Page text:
Iceland’s Name Committee has responded to legislation which would, if passed, shutter the doors on the institution.
The bill in question is being led by Bright Future MP Óttarr Proppé. While similar to a previous bill he submitted on the matter, this version has considerably more partisan support – which includes MPs from the ruling coalition, giving the bill greater chances of passage.
The bill argues that “parents should be trusted to name their own children”. The bill addresses the two main reasons given for the existence of a Name Committee – keeping names in line with Icelandic grammar and tradition – by pointing out that “our culture hails from everywhere, and thus the Icelandic naming tradition is rooted in Danish, French and English culture”, adding, “the Icelandic language and, consequently, naming tradition thrives when those who use it are trusted to comply with it without interference and onerous laws.”
The Name Committee has submitted their objections to the bill, arguing that they have repeatedly asked for meetings with the Ministry of the Interior to make the naming laws clearer. As it stands now, they argue, the legislation on what constitutes a “legal” name is unclear, leaving the Naming Committee to use their best judgement on a case-by-case basis, which they say “leads to rulings which may be contradictory.”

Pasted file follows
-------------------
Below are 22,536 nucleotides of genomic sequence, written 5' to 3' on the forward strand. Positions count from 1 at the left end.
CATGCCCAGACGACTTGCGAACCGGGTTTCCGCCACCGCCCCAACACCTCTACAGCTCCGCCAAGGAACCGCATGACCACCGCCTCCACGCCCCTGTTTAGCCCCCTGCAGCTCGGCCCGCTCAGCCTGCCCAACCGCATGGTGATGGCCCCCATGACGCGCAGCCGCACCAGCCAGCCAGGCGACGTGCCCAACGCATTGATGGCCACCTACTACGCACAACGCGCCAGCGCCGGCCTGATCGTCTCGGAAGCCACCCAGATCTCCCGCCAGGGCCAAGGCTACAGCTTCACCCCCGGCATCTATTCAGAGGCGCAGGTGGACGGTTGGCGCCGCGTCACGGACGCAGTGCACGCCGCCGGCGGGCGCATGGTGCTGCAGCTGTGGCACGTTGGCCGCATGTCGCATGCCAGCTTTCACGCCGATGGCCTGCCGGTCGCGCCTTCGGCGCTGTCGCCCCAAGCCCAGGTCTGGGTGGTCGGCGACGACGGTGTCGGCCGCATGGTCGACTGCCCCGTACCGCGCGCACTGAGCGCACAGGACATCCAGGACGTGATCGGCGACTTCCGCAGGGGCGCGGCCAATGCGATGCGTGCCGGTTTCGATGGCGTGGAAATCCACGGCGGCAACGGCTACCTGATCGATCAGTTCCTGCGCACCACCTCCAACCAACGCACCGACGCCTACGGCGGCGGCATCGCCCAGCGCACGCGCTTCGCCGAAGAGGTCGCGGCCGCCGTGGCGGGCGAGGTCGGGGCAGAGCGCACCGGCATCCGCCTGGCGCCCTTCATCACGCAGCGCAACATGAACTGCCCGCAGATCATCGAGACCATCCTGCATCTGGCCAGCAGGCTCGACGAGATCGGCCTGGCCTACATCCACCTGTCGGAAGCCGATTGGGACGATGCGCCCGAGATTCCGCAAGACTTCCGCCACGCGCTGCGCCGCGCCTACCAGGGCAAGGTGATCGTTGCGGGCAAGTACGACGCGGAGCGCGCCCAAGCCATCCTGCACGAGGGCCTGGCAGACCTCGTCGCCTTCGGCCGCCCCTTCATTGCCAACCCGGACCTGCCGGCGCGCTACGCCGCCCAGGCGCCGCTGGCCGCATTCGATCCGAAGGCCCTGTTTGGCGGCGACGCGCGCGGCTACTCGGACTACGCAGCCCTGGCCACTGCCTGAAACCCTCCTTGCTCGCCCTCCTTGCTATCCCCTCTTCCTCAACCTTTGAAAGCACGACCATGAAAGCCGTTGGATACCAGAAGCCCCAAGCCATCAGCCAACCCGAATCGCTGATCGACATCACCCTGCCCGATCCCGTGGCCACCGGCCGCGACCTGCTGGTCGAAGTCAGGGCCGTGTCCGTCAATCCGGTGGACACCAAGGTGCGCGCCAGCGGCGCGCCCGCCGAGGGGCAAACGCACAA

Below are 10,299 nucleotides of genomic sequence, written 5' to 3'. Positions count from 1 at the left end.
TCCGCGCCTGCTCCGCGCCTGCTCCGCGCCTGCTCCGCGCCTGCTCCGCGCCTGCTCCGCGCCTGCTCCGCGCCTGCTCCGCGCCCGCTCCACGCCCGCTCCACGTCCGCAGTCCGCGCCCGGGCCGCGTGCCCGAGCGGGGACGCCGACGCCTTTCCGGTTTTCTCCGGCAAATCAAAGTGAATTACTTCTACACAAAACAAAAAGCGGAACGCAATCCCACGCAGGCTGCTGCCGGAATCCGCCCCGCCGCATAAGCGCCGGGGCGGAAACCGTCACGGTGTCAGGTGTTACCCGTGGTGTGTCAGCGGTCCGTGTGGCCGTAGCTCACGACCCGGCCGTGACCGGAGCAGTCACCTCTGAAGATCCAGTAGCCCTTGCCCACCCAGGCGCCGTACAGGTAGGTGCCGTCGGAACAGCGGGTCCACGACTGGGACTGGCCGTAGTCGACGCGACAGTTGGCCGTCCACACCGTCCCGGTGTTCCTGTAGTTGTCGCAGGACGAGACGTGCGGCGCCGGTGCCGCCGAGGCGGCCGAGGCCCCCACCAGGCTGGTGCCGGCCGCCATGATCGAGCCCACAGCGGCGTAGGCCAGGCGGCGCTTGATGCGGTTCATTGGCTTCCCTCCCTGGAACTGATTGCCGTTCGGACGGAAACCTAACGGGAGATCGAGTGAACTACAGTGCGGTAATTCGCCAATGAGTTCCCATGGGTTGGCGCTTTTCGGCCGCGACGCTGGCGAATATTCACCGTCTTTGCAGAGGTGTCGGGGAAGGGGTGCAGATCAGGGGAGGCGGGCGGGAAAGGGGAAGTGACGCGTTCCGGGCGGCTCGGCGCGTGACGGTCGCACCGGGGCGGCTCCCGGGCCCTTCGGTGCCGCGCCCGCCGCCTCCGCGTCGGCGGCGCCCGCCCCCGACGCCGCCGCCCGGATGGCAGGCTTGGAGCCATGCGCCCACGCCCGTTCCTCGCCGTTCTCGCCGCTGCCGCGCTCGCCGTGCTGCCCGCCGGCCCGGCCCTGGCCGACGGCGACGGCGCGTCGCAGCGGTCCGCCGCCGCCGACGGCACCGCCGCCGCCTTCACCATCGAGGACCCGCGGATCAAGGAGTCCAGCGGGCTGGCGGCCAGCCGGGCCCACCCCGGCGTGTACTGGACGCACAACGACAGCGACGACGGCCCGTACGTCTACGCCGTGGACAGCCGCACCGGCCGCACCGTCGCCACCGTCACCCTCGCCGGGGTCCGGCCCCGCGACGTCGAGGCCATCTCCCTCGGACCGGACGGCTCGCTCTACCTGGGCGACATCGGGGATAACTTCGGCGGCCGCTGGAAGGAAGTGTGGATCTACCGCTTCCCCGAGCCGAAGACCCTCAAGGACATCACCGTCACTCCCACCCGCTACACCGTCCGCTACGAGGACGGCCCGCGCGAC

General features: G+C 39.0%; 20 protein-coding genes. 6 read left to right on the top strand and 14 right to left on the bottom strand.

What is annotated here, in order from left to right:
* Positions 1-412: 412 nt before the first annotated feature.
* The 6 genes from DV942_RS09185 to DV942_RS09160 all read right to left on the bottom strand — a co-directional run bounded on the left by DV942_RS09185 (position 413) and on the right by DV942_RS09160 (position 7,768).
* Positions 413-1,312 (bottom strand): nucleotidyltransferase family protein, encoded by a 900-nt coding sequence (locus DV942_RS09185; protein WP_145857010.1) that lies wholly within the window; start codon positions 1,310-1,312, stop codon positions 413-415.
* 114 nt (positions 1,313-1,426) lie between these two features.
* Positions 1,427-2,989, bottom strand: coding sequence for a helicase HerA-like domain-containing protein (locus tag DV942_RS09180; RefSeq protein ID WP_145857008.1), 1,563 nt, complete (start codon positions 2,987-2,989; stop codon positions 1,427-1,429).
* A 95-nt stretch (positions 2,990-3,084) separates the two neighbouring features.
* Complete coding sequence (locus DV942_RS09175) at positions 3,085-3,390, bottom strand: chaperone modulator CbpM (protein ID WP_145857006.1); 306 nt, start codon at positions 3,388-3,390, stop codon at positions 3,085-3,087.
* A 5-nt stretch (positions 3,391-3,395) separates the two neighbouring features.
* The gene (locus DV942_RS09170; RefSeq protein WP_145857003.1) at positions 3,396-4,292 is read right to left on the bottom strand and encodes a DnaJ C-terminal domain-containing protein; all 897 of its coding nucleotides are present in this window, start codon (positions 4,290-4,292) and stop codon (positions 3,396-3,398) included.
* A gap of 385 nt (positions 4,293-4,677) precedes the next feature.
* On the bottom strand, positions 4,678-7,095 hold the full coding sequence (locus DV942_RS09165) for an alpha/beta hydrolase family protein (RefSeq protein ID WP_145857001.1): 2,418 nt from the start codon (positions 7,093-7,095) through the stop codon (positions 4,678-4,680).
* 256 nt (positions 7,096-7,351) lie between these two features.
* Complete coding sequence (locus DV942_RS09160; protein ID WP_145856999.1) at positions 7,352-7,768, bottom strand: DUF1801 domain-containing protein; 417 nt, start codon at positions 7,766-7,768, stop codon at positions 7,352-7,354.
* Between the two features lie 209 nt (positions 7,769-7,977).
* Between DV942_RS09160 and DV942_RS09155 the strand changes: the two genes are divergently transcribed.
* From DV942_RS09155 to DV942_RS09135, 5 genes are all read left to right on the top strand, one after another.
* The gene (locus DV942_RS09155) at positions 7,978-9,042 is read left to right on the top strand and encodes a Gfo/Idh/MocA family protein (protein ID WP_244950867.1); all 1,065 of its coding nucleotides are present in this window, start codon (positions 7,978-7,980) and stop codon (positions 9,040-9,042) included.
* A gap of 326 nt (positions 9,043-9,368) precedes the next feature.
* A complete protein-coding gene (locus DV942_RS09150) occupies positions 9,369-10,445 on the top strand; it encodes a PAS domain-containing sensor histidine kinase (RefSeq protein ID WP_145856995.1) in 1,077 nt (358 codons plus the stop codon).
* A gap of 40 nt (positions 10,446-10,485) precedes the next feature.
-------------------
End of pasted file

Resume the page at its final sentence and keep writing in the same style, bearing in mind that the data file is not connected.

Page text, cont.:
The committee also cautions that, without laws about what are boys’ names and girls’ names, “it would be possible to name a boy Þorgerður [a female name] and a girl Sigmundur [a male name]”. They add that, in the event the bill passes into law, “it will be impossible to avoid disputes that arise over names and their registration”. The bill as it is now states that “if a minister, head of a religious organisation or the National Registry believes that a first or middle name violates the law, it will be referred to the [Minister of the Interior].”
Former Reykjavík mayor Jón Gnarr has long been an opponent of the Name Committee, as they have repeatedly blocked his attempts to legally change his name to the one by which he has been known for years now. Jón managed to get around this last January – by having his name legally changed in the US.
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